Your Own Personal Writing Cattle Prod

Ever have writer’s block the night before you need to get that 10 page reply brief to the courthouse? Are you struggling with your NaNoWriMo masterpiece? Have I got the “shot in the arm” for you!

Lifehacker broke this little webapp that provides the perfect impetus for writing. Called “Write or Die“, the box provides space for text entry, settings for word length and writing time and “reminder” levels for when you slow down or stray. The latter includes settings for “gentle”, “normal”, “kamikaze” and “electric shock.” And the app makes it hard to lose your punishment-induced work: when you try to close the window, the app asks whether you want to save your text to your clipboard.

The box looks like this:

write_or_die

Now, GET WRITING!!!!!!!

Study: BlackBerry has twice failure rate of iPhone | Latest Wireless News – CNET News

Well, now, looky here! Those who have been reading Advocates Studio may know about my personal quest for a new smartphone. I have been using a Palm Treo 750 and a Blackberry Curve. I have been leaning towards another Palm or Blackberry and have been leaning away from the iPhone due to my impression (prejudice) that the iPhone is chock full of “shiny” but a bit short on business muscle.

But perhaps I now can justify the shiny. CNET is reporting that the iPhone has half the failure rate of RIM’s Blackberry and about a third the failure rate of Palm’s products during the first year of use. Hit the jump for the specifics of the study fueling the report. Below is a copy of the chart from the CNET site:

FailureRate And, to make matters worse, Apple has now overtaken RIM in smartphone sales, assuming the number two position.

Oooh. I’m getting closer to an iPhone. Be still, my shiny lovin’ heart!

Study: BlackBerry has twice failure rate of iPhone | Latest Wireless News – CNET News

Study: BlackBerry has twice failure rate of iPhone | Latest Wireless News – CNET News

Well, now, looky here! Those who have been reading Advocates Studio may know about my personal quest for a new smartphone. I have been using a Palm Treo 750 and a Blackberry Curve. I have been leaning towards another Palm or Blackberry and have been leaning away from the iPhone due to my impression (prejudice) that the iPhone is chock full of “shiny” but a bit short on business muscle.

But perhaps I now can justify the shiny. CNET is reporting that the iPhone has half the failure rate of RIM’s Blackberry and about a third the failure rate of Palm’s products during the first year of use. Hit the jump for the specifics of the study fueling the report. Below is a copy of the chart from the CNET site:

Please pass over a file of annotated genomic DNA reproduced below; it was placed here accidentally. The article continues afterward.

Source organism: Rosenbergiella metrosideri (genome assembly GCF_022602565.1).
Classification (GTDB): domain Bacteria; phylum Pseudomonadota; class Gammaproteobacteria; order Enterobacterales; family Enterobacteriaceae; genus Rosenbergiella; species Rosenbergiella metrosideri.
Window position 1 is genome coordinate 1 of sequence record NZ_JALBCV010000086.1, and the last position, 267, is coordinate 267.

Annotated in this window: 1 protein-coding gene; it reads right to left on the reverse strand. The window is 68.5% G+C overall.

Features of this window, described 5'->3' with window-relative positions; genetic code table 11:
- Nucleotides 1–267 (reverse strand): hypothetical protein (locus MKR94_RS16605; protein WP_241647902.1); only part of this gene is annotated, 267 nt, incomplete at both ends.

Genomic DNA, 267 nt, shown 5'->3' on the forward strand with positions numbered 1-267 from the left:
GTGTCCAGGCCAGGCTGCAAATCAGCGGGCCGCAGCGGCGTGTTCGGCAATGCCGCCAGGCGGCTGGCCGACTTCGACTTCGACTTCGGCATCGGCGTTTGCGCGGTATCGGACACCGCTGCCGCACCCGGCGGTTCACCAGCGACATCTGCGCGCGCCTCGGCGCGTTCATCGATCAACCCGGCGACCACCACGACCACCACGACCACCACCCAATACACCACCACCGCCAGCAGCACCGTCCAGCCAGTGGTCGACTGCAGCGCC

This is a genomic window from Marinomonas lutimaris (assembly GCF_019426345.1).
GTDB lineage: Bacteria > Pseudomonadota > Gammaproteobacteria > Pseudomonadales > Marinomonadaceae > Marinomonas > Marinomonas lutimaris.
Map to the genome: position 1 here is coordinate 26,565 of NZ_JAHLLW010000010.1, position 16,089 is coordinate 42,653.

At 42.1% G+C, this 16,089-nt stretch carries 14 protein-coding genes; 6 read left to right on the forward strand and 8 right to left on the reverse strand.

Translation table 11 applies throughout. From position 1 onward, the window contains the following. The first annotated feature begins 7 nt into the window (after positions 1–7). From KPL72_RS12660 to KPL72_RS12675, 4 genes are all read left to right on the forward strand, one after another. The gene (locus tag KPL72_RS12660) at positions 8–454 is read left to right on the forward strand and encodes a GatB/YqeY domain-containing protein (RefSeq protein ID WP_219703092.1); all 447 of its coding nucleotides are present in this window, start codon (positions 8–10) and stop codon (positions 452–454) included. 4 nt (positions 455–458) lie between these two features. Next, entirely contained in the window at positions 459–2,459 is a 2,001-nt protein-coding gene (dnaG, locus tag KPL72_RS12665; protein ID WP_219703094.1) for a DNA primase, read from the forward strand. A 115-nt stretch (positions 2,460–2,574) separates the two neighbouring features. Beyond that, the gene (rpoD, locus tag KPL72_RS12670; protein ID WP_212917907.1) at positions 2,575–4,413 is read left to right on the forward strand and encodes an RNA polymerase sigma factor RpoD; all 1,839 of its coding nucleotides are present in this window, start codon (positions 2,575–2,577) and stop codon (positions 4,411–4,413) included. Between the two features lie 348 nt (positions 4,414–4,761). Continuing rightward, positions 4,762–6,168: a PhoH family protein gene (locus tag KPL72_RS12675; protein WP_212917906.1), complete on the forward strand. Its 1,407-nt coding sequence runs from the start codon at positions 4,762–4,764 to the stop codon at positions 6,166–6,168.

FailureRate And, to make matters worse, Apple has now overtaken RIM in smartphone sales, assuming the number two position.

Oooh. I’m getting closer to an iPhone. Be still, my shiny lovin’ heart!

Study: BlackBerry has twice failure rate of iPhone | Latest Wireless News – CNET News

The End of Lawyers???????

Could it be? The end of lawyers? How is it possible? Paul Lippe over at AmLaw Daily relays an interview with Richard Susskind about his new book The End of Lawyers? (Oxford University Press, Dec. 2008). Susskind previously predicted that e-mail would become the primary method of communication between lawyers and clients and that the Web would become the first stop for lawyers undertaking research. Both true. The title of his new book reveals a more dire revelation. So, how does this bode for lawyers interested in self-preservation?

According to Susskind, not poorly if lawyers are willing to open their minds to new business models. Susskind believes that lawyers that “respond creatively and forcefully to [the] impending demand” of economic crisis and pressure for more work at lower rates will do fine.

It doesn’t seem that far a stretch to understand that lawyers, as a profession, must evolve or be left behind. Take a look at what is happening on-line and its impact on real world lawyering and you will see where the future of lawyering lies. On-line connections and relationships are fueling off-line business at an increasing rate. Availing themselves of the wealth of information available on the Internet, potential clients have a greater sense of the “nuts and bolts” of the practice of law and will look for cost-effective ways to secure services, including a la carte options and outsourcing. Oh, I get it now. Perhaps Susskind is not so prescient after all!